Shareholders in Forterra (LON:FORT) are in the red if they invested five years ago
For many, the main point of investing is to generate higher returns than the overall market. But even the best stock picker will only win with some selections. So we wouldn't blame long term Forterra plc (LON:FORT) shareholders for doubting their decision to hold, with the stock down 34% over a half decade. Even worse, it's down 9.8% in about a month, which isn't fun at all. But this could be related to poor market conditions -- stocks are down 5.1% in the same time.
It's worthwhile assessing if the company's economics have been moving in lockstep with these underwhelming shareholder returns, or if there is some disparity between the two. So let's do just that.
View our latest analysis for Forterra
There is no denying that markets are sometimes efficient, but prices do not always reflect underlying business performance. By comparing earnings per share (EPS) and share price changes over time, we can get a feel for how investor attitudes to a company have morphed over time.
During the unfortunate half decade during which the share price slipped, Forterra actually saw its earnings per share (EPS) improve by 3.7% per year. So it doesn't seem like EPS is a great guide to understanding how the market is valuing the stock. Or possibly, the market was previously very optimistic, so the stock has disappointed, despite improving EPS.
Based on these numbers, we'd venture that the market may have been over-optimistic about forecast growth, half a decade ago. Looking to other metrics might better explain the share price change.
The steady dividend doesn't really explain why the share price is down. While it's not completely obvious why the share price is down, a closer look at the company's history might help explain it.
You can see how earnings and revenue have changed over time in the image below (click on the chart to see the exact values).
Forterra is well known by investors, and plenty of clever analysts have tried to predict the future profit levels. So it makes a lot of sense to check out what analysts think Forterra will earn in the future (free analyst consensus estimates)
What About Dividends?
As well as measuring the share price return, investors should also consider the total shareholder return (TSR). The TSR is a return calculation that accounts for the value of cash dividends (assuming that any dividend received was reinvested) and the calculated value of any discounted capital raisings and spin-offs. It's fair to say that the TSR gives a more complete picture for stocks that pay a dividend. As it happens, Forterra's TSR for the last 5 years was -25%, which exceeds the share price return mentioned earlier. And there's no prize for guessing that the dividend payments largely explain the divergence!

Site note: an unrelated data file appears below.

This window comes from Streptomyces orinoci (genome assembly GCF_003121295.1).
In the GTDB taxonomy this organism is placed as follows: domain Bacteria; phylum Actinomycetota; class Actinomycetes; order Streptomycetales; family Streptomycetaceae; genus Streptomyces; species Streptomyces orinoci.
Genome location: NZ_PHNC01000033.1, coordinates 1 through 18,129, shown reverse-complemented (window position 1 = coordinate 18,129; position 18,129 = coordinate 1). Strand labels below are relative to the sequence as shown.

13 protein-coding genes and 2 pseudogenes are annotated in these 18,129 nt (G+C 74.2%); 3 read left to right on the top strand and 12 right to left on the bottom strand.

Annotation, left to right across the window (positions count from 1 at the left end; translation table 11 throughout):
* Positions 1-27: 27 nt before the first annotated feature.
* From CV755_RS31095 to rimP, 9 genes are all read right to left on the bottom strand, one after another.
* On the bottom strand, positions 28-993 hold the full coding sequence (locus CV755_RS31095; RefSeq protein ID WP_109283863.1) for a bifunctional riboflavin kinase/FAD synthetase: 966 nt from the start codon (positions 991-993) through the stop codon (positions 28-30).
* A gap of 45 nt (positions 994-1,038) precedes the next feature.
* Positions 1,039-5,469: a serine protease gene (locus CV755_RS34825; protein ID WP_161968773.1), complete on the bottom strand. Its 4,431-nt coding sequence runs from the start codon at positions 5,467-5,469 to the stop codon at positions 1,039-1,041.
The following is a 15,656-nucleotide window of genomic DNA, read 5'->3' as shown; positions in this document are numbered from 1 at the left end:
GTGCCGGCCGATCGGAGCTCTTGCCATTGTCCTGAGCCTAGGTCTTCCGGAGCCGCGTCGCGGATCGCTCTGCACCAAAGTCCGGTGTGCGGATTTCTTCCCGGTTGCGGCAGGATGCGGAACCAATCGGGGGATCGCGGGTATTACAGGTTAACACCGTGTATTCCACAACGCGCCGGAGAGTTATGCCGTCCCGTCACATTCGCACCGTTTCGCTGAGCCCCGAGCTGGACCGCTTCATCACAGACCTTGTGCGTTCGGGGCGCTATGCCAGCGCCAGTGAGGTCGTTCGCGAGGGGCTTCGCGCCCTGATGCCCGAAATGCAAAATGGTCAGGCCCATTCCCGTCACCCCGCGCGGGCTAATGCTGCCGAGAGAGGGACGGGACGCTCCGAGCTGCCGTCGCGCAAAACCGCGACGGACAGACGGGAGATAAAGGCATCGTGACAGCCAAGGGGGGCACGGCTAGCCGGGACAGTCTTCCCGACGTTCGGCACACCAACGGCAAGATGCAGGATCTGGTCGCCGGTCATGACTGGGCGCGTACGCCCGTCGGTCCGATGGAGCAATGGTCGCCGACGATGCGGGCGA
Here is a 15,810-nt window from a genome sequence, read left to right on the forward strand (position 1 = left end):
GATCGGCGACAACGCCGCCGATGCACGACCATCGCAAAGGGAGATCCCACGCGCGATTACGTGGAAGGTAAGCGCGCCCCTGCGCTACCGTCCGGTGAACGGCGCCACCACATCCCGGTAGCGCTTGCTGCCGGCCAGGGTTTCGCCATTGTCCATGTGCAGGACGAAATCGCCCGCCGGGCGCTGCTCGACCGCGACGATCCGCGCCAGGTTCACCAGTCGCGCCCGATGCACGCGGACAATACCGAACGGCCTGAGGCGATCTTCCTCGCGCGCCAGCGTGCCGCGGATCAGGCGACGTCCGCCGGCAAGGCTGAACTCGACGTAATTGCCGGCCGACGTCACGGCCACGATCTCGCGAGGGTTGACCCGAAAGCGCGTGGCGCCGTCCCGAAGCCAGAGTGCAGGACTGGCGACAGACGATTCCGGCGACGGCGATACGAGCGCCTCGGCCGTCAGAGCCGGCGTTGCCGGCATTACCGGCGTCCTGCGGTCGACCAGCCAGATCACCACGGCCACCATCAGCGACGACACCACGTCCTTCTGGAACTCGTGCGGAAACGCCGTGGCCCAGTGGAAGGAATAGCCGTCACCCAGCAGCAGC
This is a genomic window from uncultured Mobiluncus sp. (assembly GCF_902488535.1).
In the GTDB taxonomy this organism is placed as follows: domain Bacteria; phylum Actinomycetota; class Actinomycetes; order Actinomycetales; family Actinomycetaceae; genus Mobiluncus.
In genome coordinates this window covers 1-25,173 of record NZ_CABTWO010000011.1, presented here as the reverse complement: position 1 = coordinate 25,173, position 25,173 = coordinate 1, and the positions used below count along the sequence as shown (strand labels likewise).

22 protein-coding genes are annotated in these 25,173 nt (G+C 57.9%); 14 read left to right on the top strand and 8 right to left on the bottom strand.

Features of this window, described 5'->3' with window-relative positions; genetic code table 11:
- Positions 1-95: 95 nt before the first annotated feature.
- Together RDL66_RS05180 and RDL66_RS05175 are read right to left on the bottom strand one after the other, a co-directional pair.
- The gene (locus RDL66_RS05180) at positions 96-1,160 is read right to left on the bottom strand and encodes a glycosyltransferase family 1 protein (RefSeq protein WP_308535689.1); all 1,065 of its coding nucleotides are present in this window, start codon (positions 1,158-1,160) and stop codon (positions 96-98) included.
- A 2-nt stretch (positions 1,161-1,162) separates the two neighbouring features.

A Different Perspective
While the broader market lost about 2.0% in the twelve months, Forterra shareholders did even worse, losing 14% (even including dividends). However, it could simply be that the share price has been impacted by broader market jitters. It might be worth keeping an eye on the fundamentals, in case there's a good opportunity. Unfortunately, last year's performance may indicate unresolved challenges, given that it was worse than the annualised loss of 5% over the last half decade. Generally speaking long term share price weakness can be a bad sign, though contrarian investors might want to research the stock in hope of a turnaround. I find it very interesting to look at share price over the long term as a proxy for business performance. But to truly gain insight, we need to consider other information, too. Case in point: We've spotted 2 warning signs for Forterra you should be aware of, and 1 of them is potentially serious.
For those who like to find winning investments this free list of growing companies with recent insider purchasing, could be just the ticket.
Please note, the market returns quoted in this article reflect the market weighted average returns of stocks that currently trade on British exchanges.
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This article by Simply Wall St is general in nature. We provide commentary based on historical data and analyst forecasts only using an unbiased methodology and our articles are not intended to be financial advice. It does not constitute a recommendation to buy or sell any stock, and does not take account of your objectives, or your financial situation. We aim to bring you long-term focused analysis driven by fundamental data. Note that our analysis may not factor in the latest price-sensitive company announcements or qualitative material. Simply Wall St has no position in any stocks mentioned.
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